Taylor and Jason get off to a rocky start. The repartee and dialogue between the two is priceless, including a great cross examination she puts him through in a mock courtroom scene about why he stood her up for two appointments - I couldn't get enough of it. It was so clever and well done! The book was filled with great come backs and insults and witty conversation - I'm in awe of Miss James - she is a master at this! Ms. James sets the scene in Hollywood perfectly, she knows this industry and the business of law - it shows in her writing. Everything sounds authentic. Taylor doesn't like Jason at first, she doesn't trust him, in fact she's just plain pissed off that she has to help this egomaniac pampered movie star be a lawyer for his current movie role. She's busy with her own upcoming trial and has better things to do.

Of course Jason is immediately intrigued by her and can't believe she's giving him the brush off! It was delightful to read how he feels and how this is all so new for him! No one says no to Jason Andrews!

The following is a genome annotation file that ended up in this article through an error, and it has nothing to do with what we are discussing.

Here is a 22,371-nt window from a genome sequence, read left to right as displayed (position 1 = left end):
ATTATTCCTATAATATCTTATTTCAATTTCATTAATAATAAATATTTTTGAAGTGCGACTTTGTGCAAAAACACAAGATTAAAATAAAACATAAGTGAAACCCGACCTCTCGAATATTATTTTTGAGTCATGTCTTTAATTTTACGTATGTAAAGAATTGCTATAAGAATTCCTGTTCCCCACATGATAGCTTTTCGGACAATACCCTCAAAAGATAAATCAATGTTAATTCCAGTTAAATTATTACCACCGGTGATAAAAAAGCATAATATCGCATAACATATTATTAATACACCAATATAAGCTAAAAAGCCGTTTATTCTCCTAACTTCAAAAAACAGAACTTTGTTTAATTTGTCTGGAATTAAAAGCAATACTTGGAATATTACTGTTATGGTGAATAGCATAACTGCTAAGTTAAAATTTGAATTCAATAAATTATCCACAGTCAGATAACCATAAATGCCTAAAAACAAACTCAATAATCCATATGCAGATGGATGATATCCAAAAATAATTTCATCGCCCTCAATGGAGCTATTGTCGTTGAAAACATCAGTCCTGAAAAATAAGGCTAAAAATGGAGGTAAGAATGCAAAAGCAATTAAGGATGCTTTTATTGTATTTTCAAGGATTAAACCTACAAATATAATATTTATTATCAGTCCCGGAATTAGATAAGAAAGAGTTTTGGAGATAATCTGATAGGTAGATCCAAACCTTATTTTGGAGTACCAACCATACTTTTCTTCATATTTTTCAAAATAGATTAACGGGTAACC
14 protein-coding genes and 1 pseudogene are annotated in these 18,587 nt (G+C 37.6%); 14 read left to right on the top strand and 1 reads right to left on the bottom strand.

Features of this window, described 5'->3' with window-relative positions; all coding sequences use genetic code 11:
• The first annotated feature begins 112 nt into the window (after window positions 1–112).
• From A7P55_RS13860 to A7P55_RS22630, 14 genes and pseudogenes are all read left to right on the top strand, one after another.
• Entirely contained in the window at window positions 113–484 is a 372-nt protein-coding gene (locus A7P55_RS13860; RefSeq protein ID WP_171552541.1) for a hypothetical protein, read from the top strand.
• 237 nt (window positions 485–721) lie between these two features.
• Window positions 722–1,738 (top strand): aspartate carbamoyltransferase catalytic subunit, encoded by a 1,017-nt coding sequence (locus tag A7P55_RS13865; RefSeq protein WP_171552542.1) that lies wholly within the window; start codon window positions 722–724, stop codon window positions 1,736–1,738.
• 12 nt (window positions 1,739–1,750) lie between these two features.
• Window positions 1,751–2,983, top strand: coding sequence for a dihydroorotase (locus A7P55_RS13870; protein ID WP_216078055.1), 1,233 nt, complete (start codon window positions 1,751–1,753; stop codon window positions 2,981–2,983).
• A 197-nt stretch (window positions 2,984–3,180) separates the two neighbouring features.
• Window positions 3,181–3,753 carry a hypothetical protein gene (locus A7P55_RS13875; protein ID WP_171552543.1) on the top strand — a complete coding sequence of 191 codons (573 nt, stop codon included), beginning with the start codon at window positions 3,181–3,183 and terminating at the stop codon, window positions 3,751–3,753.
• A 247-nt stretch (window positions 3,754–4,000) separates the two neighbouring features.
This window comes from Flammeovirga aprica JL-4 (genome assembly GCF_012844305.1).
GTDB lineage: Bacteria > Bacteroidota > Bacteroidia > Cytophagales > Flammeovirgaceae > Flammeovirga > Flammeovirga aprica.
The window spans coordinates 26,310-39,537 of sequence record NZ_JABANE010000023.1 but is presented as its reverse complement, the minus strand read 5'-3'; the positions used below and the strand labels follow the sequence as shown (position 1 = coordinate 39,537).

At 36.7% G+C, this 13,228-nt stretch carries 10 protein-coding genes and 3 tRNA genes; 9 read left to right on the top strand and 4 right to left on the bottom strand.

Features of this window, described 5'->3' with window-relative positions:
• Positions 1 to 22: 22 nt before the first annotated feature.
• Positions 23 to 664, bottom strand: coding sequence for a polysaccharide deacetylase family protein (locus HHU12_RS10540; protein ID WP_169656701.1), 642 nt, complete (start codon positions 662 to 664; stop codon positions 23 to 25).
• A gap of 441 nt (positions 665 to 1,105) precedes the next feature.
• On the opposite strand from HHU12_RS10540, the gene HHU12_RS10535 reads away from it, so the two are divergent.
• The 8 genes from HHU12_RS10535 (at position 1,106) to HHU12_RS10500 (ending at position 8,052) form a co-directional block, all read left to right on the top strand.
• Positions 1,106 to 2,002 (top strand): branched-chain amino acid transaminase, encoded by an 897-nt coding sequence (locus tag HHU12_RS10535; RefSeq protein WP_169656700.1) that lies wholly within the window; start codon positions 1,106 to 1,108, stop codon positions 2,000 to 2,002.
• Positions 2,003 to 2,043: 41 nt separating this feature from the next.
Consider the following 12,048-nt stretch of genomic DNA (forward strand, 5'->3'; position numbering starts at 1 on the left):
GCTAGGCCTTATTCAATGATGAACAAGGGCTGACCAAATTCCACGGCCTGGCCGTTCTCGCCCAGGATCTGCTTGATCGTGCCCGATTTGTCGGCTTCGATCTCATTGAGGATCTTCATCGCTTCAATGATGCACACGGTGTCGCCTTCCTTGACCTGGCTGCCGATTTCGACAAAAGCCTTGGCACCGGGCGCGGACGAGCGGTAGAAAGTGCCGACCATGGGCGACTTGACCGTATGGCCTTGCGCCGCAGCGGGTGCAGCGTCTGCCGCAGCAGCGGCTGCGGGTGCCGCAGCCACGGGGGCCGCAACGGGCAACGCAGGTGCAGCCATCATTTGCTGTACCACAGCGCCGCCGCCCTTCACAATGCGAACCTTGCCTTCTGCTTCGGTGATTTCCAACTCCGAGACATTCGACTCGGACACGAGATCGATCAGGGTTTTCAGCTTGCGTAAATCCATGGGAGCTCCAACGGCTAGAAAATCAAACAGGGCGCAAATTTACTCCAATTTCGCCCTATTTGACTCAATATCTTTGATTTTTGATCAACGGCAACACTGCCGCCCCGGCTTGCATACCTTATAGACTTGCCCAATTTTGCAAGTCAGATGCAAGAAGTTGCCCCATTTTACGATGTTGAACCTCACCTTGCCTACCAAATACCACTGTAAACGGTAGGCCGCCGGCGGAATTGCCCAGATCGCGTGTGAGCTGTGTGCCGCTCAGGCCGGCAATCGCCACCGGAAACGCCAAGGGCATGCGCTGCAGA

Eventually, they become friends and he's trying every chance he gets to make some headway with her. I loved his urgency that develops - he must see her - he must speak to her, he's actually calling her on his cell phone himself, rather than having his assistant do it! He's interrupting her at her office in front of her boss, he invites her to his house for a spur of the moment lavish party he's planned as an excuse to see her again outside business, he even gets to be her knight in shining armor after she has a car accident - he's falling for her! He's changing too for the better, though there is a learning curve he's facing. Taylor, cool lawyer that she is, handles the attention - and Jason - well, getting her clever digs into him whenever she can, bringing him down a notch (which he loves, btw). To avoid being besieged by papparazzi one night while coming out of Mr. Chow's, he bribes her by getting her to agree to "one night" with him. Not that kind of a night, but a date. She reluctantly agrees and he takes her out - to Las Vegas no less! (I couldn't believe the coincidence since I'm going there in less than two weeks myself! *jumping up and down in excitement*) He flies her there in his private jet and they have a great night together. He teaches her how to play craps in the VIP rooms at the Bellagio (hilarious, btw) and they have a romantic near kiss on the hotel's balcony overlooking the fountains - until it's spoiled by screaming fans.